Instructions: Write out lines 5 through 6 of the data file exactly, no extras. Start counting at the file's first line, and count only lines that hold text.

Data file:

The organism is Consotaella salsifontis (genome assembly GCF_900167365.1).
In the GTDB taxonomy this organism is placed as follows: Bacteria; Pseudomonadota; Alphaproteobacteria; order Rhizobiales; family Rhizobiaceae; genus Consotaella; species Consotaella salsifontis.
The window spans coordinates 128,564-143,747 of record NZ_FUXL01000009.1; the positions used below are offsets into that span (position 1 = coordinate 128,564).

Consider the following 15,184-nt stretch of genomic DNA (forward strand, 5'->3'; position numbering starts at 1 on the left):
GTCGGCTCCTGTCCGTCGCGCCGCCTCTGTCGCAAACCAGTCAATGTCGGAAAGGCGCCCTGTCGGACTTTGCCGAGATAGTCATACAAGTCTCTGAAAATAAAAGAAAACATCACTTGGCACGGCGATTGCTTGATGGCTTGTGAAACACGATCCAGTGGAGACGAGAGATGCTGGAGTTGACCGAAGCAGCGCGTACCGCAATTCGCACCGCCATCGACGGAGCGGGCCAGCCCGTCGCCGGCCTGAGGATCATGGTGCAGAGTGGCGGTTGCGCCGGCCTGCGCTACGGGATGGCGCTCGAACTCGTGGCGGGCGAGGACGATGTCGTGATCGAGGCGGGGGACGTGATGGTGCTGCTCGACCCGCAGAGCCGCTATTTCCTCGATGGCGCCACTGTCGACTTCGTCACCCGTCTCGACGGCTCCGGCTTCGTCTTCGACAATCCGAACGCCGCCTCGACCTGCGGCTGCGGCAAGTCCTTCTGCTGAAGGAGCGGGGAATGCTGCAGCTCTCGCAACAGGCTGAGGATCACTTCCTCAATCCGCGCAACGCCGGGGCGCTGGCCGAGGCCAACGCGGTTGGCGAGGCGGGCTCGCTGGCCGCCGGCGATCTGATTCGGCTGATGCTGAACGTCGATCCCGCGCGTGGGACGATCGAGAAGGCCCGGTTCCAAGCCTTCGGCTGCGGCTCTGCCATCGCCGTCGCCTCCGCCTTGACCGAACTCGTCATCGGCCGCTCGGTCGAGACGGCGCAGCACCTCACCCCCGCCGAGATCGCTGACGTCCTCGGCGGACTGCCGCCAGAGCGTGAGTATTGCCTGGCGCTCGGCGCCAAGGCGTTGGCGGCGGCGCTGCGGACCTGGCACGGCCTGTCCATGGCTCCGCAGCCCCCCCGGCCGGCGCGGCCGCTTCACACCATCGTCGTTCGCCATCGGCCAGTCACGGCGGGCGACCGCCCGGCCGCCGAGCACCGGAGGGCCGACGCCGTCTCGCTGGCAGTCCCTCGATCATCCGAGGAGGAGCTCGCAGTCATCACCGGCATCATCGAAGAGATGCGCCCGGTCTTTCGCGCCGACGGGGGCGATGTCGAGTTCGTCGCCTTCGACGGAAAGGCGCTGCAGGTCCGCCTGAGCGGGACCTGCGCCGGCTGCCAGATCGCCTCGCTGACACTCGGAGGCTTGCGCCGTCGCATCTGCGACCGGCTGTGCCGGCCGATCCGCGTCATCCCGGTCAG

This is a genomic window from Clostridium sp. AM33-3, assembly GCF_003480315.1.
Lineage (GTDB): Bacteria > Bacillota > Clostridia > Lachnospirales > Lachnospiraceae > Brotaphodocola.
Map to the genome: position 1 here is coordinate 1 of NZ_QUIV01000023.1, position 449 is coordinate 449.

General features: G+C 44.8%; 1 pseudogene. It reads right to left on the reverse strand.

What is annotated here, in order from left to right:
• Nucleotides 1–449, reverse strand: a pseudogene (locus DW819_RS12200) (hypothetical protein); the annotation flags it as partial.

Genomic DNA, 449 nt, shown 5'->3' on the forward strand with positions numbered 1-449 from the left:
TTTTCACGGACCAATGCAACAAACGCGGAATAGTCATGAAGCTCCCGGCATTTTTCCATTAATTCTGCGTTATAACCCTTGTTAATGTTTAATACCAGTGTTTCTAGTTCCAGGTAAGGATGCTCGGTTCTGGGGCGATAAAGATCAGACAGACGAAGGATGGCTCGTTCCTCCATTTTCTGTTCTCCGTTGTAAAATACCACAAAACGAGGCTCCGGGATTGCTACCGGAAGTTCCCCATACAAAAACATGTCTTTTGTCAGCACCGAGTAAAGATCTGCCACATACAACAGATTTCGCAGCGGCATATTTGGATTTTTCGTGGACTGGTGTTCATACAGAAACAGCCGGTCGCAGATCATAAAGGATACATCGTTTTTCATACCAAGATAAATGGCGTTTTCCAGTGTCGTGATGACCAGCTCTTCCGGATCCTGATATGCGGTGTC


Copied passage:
GTCGGCTCCTGTCCGTCGCGCCGCCTCTGTCGCAAACCAGTCAATGTCGGAAAGGCGCCCTGTCGGACTTTGCCGAGATAGTCATACAAGTCTCTGAAAATAAAAGAAAACATCACTTGGCACGGCGATTGCTTGATGGCTTGTGAAACACGATCCAGTGGAGACGAGAGATGCTGGAGTTGACCGAAGCAGCGCGTACCGCAATTCGCACCGCCATCGACGGAGCGGGCCAGCCCGTCGCCGGCCTGAGGATCATGGTGCAGAGTGGCGGTTGCGCCGGCCTGCGCTACGGGATGGCGCTCGAACTCGTGGCGGGCGAGGACGATGTCGTGATCGAGGCGGGGGACGTGATGGTGCTGCTCGACCCGCAGAGCCGCTATTTCCTCGATGGCGCCACTGTCGACTTCGTCACCCGTCTCGACGGCTCCGGCTTCGTCTTCGACAATCCGAACGCCGCCTCGACCTGCGGCTGCGGCAAGTCCTTCTGCTGAAGGAGCGGGGAATGCTGCAGCTCTCGCAACAGGCTGAGGATCACTTCCTCAATCCGCGCAACGCCGGGGCGCTGGCCGAGGCCAACGCGGTTGGCGAGGCGGGCTCGCTGGCCGCCGGCGATCTGATTCGGCTGATGCTGAACGTCGATCCCGCGCGTGGGACGATCGAGAAGGCCCGGTTCCAAGCCTTCGGCTGCGGCTCTGCCATCGCCGTCGCCTCCGCCTTGACCGAACTCGTCATCGGCCGCTCGGTCGAGACGGCGCAGCACCTCACCCCCGCCGAGATCGCTGACGTCCTCGGCGGACTGCCGCCAGAGCGTGAGTATTGCCTGGCGCTCGGCGCCAAGGCGTTGGCGGCGGCGCTGCGGACCTGGCACGGCCTGTCCATGGCTCCGCAGCCCCCCCGGCCGGCGCGGCCGCTTCACACCATCGTCGTTCGCCATCGGCCAGTCACGGCGGGCGACCGCCCGGCCGCCGAGCACCGGAGGGCCGACGCCGTCTCGCTGGCAGTCCCTCGATCATCCGAGGAGGAGCTCGCAGTCATCACCGGCATCATCGAAGAGATGCGCCCGGTCTTTCGCGCCGACGGGGGCGATGTCGAGTTCGTCGCCTTCGACGGAAAGGCGCTGCAGGTCCGCCTGAGCGGGACCTGCGCCGGCTGCCAGATCGCCTCGCTGACACTCGGAGGCTTGCGCCGTCGCATCTGCGACCGGCTGTGCCGGCCGATCCGCGTCATCCCGGTCAG

This is a genomic window from Clostridium sp. AM33-3, assembly GCF_003480315.1.